Anoushka Shankar ‘no longer has a uterus’ here’s what happened

Hysterectomy is performed for a wide range of benign and malignant conditions, such as fibroids, menorrhagia and pelvic pain, and gynaecological malignancies.

Renowned sitar player Anoushka Shankar has recently revealed that she “no longer has a uterus”.

In a detailed Twitter and Instagram post, the 38-year-old music composer said that she had a double uterus surgery last month. In a post titled “Lady-Bits”, she wrote: “As of last month, I no longer have a uterus. I had a double surgery: a gynaecological-oncologist performed a hysterectomy due to my large fibroids, which made my uterus as big as if it were six months pregnant, and an incredible surgeon removed multiple further tumours from my abdomen (which I blessedly then heard were all benign). One tumour had grown through my muscles and was visibly protruding from my stomach. There were 13 tumours in all.”

Anoushka, who is the daughter of sitar maestro Ravi Shankar, revealed that she went into a short-term depression when she first heard the news. “The news triggered fears about my womanliness, my possible desire to have more children in the future, the fear of dying in surgery and leaving my kids without a mother, the effect the changes may have on my sex life and more,” she listed everything that worried her.

She further wrote, “I wondered why the surgery wasn’t talked about more if it was so common. When I asked, one woman, said in response, ‘Well, we aren’t exactly going to flash our lady-bits everywhere, are we?’”

What is hysterectomy?

A hysterectomy is an operation to remove a woman’s uterus. An abdominal hysterectomy is a surgical procedure that removes the uterus through an incision in the lower abdomen. Uterus or the womb is where a fetus grows during pregnancy. While a partial hysterectomy removes just the uterus, leaving the cervix intact, a total hysterectomy removes the uterus and the cervix.

Why is there a need to perform hysterectomy?

Hysterectomy is performed for a wide range of benign and malignant conditions, such as fibroids, menorrhagia and pelvic pain, and gynaecological malignancies. A woman may have a hysterectomy for other reasons such as Uterine prolapse, which is a sliding of the uterus from its normal position into the vaginal canal; Cancer of the uterus, cervix, or ovaries; Endometriosis (a painful disorder in which a tissue that normally lines the inside of your uterus — the endometrium — grows outside your uterus)or a thickening of the uterus.

Removal of the uterus renders the patient unable to bear children (as does removal of ovaries and fallopian tubes) and has surgical risks as well as long-term effects, so the surgery is normally recommended only when other treatment options are not available or have failed. It is expected that the frequency of hysterectomies for non-malignant or non-cancerous reasons will continue to fall as there are good alternatives in many cases.

How is hysterectomy performed?

Besides an incision in the lower abdomen, a hysterectomy can also be performed through an incision in the vagina (vaginal hysterectomy) or by a laparoscopic or robotic surgical approach — which uses long, thin instruments passed through small abdominal incisions.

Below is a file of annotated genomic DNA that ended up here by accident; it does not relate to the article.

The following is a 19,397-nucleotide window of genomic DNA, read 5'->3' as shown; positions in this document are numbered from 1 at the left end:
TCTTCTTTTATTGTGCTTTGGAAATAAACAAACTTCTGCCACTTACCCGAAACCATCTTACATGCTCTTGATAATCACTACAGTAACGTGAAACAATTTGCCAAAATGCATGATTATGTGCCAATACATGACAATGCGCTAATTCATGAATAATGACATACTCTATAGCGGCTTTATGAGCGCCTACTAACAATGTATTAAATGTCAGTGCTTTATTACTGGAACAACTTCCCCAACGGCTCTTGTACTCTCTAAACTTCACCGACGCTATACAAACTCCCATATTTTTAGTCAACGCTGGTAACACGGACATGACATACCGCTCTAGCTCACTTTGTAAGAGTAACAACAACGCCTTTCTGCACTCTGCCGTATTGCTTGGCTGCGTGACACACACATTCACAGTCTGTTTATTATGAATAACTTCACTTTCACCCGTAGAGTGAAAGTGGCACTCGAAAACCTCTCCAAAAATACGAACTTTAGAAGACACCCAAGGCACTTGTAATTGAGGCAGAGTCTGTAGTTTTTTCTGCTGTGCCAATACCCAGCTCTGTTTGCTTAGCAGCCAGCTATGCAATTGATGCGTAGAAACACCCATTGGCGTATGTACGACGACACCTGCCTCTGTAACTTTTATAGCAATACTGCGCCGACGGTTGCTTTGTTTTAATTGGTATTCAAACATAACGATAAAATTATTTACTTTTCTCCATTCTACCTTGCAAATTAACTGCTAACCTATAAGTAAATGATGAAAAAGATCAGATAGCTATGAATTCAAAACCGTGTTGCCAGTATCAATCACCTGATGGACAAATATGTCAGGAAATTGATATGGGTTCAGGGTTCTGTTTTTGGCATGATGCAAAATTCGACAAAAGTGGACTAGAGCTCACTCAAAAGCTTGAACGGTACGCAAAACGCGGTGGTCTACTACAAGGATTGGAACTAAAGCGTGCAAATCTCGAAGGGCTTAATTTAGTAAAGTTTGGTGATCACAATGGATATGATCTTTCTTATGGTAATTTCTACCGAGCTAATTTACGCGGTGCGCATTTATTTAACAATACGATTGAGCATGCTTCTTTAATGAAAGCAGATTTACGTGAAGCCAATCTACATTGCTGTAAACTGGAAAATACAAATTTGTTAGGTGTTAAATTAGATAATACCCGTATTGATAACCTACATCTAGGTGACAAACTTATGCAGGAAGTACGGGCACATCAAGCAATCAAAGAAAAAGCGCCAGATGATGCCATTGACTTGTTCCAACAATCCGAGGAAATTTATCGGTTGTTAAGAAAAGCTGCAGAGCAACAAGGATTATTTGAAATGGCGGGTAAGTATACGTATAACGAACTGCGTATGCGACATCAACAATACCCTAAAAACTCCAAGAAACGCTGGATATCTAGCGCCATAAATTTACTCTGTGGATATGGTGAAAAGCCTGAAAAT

How prevalent it is?

Data shows that Indian women are getting their uterus removed at an early age as per the National Family Health Survey (2015-2016), that studied the prevalence of hysterectomy for the first time. According to it, 3.2 per cent women, between 15-49 years had had a hysterectomy. The prevalence of the procedure among women in the age of 30-39 years was found to be 3.6 per cent.

In many countries, hysterectomy, or the surgical removal of uterus, is the second most frequently performed non-obstetric surgery after cesarean sections. The surgery is often accompanied by removal of ovaries to reduce the risk of ovarian cancer.


While a hysterectomy is generally considered safe, a surgery comes with its own set of risks. Some of them include:

*Blood clots
*Excessive bleeding
*Adverse reaction to anesthesia
*Damage to your urinary tract, bladder, rectum or other pelvic structures during surgery, which may require further surgeries
*Earlier onset of menopause even if the ovaries aren’t removed
*Rarely, death

How to prepare yourself?

Like Anoushka mentioned in her post, it is normal to feel anxious about the effects of such a major surgery on sexual and reproductive health among other issues. Here’s what you can do:

*Read and enquire as much as possible: Before surgery, get all the information you need to feel confident about your decision to have a hysterectomy. Ask questions to your doctor and surgeon and learn about the procedure, including all the steps involved if it makes you feel more comfortable.

*Be thorough with medication: Follow your doctor’s instructions. Be sure to know whether to change your usual medication routine in the days leading up to your hysterectomy. Always ask your doctor about any over-the-counter medications, dietary supplements or herbal preparations that you’re taking.

*Know about the type of anesthesia: Abdominal hysterectomy requires you to have general anesthesia, which makes you unconscious during surgery.

*Plan for recovery: How long you’ll be in the hospital depends on what type of hysterectomy you have and what your doctor recommends. Generally, abdominal hysterectomy requires a hospital stay of at least one to two days. But full recovery could take several weeks. Your doctor may recommend restricting your activities during your recovery, such as avoiding driving or lifting heavy objects.

Arrange for help at home if you think you’ll need it.

About Indianspice Staff Reporter

Report and write stories for It is our ambitious goal to cover issues/events/news concerning South Africa and the diaspora.

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